Food: High Blood Pressure’s Worst Enemy?


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About 80 million U.S. adults have been diagnosed with high blood pressure (a.k.a. hypertension), and, according to the CDC, more than 360,000 American deaths in 2010 included high blood pressure as a primary or contributing cause. That's 1,000 deaths each day.

The good news is, healthy lifestyle choices go a long way toward helping control high blood pressure and summer foods are a great place to start.

The American Heart Association recommends eating a diet that is low in sodium and high in potassium. They call this the D.A.S.H. (Dietary Approaches to Stop Hypertension) eating plan, and encourage foods from the following list:

  • Sweet potatoes
  • Potatoes
  • Greens
  • Spinach
  • Mushrooms
  • Lima beans
  • Peas
  • Bananas
  • Tomatoes, tomato juice and tomato sauce (look for low-sodium versions)
  • Oranges and orange juice
  • Cantaloupe and honeydew melon
  • Grapefruit and grapefruit juice (talk to your healthcare provider if you're taking a cholesterol-lowering drug)
  • Prunes and prune juice
  • Apricots and apricot juice
  • Raisins and dates
  • Fat-free or low-fat (1 percent) milk
  • Fat-free yogurt
  • Halibut
  • Tuna
  • Molasses

In addition to potassium, calcium and magnesium are also key warriors in the battle against hypertension. Here are some great summer foods – most of which are available at your local farmer's market right now – that contain all three:*

  • White Beans: One cup provides 13 percent RDA calcium, 30 percent RDA magnesium and 24 percent RDA potassium.
  • Pork Tenderloin: Three ounces provide six percent RDA magnesium and 15 percent RDA potassium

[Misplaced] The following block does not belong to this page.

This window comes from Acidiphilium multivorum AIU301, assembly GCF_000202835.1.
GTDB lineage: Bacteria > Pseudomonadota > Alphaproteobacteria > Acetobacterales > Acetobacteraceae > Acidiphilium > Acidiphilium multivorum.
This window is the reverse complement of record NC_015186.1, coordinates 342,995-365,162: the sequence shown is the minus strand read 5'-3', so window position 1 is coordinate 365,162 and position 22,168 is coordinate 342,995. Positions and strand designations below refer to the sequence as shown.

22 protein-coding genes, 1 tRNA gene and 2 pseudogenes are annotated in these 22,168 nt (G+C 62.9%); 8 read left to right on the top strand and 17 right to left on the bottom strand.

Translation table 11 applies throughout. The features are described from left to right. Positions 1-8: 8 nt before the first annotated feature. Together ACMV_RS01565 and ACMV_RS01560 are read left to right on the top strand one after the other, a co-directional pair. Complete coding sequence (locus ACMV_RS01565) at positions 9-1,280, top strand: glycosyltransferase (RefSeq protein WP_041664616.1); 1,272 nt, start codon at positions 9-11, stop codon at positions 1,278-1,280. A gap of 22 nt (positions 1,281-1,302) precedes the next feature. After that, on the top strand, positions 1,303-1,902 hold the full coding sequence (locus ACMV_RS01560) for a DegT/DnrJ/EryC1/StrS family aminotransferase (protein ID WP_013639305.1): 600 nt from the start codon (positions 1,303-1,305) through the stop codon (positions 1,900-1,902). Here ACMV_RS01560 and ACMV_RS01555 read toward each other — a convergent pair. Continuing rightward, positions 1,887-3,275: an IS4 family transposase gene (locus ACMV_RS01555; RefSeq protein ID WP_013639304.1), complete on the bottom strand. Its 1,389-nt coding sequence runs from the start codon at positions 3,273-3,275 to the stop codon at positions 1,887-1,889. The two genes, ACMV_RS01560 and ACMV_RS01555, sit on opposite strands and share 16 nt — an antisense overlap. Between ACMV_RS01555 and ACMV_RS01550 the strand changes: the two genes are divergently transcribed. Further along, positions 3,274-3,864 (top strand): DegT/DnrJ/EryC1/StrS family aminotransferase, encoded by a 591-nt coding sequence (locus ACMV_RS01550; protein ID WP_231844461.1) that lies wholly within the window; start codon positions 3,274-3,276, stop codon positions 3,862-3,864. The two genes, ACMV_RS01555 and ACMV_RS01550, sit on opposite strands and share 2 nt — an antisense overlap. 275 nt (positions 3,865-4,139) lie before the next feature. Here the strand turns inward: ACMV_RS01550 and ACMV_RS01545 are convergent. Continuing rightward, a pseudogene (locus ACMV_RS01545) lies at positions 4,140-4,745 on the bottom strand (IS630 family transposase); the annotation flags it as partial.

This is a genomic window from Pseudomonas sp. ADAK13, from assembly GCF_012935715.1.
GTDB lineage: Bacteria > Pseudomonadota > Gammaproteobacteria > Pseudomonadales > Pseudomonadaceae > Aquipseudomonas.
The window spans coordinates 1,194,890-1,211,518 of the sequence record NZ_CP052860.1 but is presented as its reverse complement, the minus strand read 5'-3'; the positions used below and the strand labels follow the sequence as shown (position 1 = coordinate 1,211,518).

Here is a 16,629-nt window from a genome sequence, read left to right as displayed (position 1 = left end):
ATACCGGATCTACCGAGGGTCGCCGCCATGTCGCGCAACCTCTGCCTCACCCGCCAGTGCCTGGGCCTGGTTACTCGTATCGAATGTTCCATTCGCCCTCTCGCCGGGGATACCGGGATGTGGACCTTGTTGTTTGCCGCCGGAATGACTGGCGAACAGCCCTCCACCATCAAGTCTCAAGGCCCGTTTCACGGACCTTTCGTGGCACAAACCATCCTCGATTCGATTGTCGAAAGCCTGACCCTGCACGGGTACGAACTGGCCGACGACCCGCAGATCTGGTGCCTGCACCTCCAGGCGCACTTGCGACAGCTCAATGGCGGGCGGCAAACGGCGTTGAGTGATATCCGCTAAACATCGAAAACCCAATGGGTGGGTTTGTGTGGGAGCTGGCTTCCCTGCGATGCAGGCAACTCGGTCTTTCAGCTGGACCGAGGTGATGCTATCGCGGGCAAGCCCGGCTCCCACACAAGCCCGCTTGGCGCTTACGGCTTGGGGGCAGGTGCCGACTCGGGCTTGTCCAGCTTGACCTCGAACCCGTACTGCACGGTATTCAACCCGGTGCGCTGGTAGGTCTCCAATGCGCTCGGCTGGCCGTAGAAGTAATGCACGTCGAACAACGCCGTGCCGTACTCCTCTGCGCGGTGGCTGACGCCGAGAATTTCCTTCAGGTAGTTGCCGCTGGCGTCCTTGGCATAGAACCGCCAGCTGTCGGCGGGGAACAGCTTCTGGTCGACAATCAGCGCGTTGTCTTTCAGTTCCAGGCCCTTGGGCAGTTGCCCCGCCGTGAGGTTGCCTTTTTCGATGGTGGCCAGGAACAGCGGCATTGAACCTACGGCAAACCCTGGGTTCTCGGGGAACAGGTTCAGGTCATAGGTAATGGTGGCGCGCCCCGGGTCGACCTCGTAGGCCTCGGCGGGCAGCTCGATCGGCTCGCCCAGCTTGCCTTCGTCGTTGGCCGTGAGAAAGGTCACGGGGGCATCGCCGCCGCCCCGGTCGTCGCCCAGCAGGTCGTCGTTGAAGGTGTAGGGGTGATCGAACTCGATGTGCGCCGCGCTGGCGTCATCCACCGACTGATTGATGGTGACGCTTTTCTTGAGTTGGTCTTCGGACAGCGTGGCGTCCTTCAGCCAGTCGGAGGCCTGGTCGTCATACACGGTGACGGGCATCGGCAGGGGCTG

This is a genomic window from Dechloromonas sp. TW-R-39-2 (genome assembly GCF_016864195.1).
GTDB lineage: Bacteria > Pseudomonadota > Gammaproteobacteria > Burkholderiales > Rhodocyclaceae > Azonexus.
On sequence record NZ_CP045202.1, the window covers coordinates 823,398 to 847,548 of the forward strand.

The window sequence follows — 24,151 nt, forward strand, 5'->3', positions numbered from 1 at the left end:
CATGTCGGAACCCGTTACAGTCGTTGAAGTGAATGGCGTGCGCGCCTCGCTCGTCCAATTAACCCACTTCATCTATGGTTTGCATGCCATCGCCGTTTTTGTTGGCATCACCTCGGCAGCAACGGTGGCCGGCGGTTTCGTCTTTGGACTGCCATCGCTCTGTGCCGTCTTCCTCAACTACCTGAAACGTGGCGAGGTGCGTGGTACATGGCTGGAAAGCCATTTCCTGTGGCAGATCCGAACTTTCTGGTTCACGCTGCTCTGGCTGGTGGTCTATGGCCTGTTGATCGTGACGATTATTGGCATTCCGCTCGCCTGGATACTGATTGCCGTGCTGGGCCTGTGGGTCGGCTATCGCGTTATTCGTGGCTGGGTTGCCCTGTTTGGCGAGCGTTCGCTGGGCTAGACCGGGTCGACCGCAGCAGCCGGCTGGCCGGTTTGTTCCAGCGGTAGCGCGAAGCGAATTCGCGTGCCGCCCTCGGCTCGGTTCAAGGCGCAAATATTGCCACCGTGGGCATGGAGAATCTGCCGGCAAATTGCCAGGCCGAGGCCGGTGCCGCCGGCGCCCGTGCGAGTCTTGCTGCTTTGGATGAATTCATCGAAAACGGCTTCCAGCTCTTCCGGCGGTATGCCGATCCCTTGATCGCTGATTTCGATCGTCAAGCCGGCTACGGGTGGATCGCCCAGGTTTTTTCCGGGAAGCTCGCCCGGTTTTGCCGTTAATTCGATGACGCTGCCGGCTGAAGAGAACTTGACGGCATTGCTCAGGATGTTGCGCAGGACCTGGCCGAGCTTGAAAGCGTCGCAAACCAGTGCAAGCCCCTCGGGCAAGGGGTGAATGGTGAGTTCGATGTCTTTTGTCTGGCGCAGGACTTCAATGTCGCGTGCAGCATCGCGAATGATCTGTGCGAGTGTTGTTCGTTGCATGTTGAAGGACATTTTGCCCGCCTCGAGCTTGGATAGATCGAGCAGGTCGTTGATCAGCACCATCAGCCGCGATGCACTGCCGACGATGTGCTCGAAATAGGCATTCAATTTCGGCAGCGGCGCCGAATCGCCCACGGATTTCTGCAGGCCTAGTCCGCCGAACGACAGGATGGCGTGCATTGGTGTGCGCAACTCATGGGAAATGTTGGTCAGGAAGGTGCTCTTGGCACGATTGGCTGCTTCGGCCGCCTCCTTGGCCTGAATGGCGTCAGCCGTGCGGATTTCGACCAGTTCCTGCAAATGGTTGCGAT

• Fat-free plain yogurt: One cup provides 49 percent RDA calcium, 12 percent RDA magnesium and 18 percent RDA potassium.
  • Tilapia: Four ounces provide eight percent RDA magnesium and eight percent RDA potassium.
  • Kiwi: One provides two percent RDA calcium, seven percent RDA magnesium and nine percent RDA potassium.
  • Peaches and Nectarines: A medium piece of either provides one percent RDA calcium, three percent RDA magnesium and eight percent RDA potassium.
  • Kale: One cup, raw or cooked, provides nine percent RDA calcium, six percent RDA magnesium and nine percent RDA potassium.
  • Red bell pepper: One cup of raw red bell pepper provides one percent RDA calcium, four percent RDA magnesium and nine percent RDA potassium.
  • Broccoli: One cup provides six percent RDA calcium, eight percent RDA magnesium and 14 percent RDA potassium.
  • Quinoa: A half-cup, cooked, = one-and-a-half percent RDA of calcium, 15 percent RDA of magnesium and four-and-a-half percent RDA of potassium.
  • Avocado: One-half provides one percent RDA calcium, five percent RDA magnesium and 10 percent RDA potassium.
For some ideas on how to incorporate these heart-healthy summer foods into your diet, check out our delicious recipes like Grilled White Fish in a Foil Pouch, Rosemary-Crusted Pork Tenderloin and Mexican-style Chopped Salad on our Sunday Dinner Pledge website.

For more information about helping older adults and those who care for them maintain a healthy lifestyle, please contact Home Instead Senior Care of Central Oregon at 541-330-6400.

*To make it easier, Prevention.com listed how much of your recommended daily allowance, or RDA, is available in each.


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